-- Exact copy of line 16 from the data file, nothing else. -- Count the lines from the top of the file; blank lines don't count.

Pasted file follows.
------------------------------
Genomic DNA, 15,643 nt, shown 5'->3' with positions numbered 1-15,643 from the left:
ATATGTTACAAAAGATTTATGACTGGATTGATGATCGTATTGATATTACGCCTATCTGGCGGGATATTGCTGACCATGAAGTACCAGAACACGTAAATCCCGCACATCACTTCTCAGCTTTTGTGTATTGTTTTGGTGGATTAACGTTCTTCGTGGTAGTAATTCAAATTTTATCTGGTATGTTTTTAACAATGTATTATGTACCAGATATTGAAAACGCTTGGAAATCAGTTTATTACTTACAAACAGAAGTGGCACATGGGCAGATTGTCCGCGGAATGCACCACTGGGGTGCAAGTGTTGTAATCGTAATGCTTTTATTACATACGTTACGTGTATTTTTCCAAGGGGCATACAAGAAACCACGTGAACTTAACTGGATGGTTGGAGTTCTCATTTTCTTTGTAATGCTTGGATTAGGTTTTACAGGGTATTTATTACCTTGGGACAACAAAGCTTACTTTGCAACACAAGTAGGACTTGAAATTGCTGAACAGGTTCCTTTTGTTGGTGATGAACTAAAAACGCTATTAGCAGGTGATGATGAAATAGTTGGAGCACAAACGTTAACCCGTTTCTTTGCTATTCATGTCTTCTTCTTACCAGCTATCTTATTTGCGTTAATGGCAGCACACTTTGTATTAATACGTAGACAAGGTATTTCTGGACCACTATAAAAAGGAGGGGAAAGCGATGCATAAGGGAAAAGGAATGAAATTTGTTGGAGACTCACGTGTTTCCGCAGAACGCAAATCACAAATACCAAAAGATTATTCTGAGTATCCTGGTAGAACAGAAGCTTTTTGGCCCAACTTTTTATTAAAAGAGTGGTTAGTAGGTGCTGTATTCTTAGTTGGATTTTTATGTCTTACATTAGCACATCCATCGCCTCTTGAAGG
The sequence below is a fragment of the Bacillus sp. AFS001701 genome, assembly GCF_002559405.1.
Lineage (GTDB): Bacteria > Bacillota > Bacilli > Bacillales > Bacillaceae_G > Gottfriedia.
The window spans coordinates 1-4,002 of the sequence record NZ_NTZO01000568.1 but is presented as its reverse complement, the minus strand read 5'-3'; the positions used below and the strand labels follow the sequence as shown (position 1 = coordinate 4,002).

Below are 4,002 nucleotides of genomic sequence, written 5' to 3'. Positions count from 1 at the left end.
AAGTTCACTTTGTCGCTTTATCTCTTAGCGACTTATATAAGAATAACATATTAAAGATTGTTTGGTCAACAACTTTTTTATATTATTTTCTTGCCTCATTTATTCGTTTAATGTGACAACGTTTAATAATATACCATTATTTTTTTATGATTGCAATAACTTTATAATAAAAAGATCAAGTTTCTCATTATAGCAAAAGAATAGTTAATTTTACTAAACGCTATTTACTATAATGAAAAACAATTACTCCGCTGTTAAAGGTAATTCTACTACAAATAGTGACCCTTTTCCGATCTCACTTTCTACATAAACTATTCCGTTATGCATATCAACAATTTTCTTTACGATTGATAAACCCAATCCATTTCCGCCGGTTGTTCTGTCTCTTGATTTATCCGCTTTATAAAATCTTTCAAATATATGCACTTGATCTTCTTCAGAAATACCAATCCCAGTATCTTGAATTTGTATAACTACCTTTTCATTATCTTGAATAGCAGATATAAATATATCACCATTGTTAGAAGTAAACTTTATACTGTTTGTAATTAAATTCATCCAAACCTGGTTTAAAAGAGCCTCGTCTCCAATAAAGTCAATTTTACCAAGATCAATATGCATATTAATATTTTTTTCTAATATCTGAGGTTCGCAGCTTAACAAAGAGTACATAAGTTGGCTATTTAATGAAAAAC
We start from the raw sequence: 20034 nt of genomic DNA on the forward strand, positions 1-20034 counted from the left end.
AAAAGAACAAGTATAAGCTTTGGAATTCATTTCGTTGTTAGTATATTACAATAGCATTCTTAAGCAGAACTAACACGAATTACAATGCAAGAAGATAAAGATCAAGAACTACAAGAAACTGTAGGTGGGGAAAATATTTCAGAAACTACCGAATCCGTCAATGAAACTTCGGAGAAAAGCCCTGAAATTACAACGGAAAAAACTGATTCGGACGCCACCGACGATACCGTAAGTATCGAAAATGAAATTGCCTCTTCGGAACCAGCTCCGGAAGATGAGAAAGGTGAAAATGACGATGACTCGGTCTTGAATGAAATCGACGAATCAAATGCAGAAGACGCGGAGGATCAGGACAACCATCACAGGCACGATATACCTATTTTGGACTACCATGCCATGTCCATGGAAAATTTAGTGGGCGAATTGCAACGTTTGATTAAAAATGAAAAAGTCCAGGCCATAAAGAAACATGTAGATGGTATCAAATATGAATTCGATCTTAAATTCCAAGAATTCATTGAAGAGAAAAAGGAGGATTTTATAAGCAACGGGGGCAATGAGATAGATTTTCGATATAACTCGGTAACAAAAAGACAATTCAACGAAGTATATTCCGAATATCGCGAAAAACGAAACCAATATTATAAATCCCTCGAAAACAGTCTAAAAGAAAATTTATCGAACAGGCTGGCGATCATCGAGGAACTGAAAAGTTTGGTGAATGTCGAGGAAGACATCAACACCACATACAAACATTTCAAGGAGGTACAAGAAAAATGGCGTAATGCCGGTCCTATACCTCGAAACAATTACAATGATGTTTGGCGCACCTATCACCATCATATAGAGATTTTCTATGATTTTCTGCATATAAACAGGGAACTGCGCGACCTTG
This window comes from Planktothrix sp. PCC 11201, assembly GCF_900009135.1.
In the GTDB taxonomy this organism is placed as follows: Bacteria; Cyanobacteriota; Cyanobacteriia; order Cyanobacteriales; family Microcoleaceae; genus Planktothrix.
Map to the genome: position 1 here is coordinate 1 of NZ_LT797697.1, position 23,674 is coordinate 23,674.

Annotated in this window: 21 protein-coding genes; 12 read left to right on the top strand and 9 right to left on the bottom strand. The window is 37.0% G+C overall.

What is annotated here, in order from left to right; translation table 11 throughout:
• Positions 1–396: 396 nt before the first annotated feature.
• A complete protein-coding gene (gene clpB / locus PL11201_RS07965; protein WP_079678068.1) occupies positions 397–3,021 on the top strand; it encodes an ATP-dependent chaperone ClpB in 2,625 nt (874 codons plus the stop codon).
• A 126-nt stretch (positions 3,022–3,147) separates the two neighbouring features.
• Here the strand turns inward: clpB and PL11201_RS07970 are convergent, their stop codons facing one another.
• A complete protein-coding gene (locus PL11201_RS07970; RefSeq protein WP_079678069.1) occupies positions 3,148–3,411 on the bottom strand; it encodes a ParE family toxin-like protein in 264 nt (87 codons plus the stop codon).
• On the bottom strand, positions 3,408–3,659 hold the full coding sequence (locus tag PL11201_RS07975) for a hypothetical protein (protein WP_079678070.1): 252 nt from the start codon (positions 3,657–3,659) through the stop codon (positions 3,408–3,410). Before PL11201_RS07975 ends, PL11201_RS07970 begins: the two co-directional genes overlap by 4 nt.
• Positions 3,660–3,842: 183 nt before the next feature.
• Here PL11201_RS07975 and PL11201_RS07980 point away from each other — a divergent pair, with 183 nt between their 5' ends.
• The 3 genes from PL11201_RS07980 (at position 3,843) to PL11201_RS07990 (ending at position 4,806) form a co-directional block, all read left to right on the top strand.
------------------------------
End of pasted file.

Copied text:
• A complete protein-coding gene (gene clpB / locus PL11201_RS07965; protein WP_079678068.1) occupies positions 397–3,021 on the top strand; it encodes an ATP-dependent chaperone ClpB in 2,625 nt (874 codons plus the stop codon).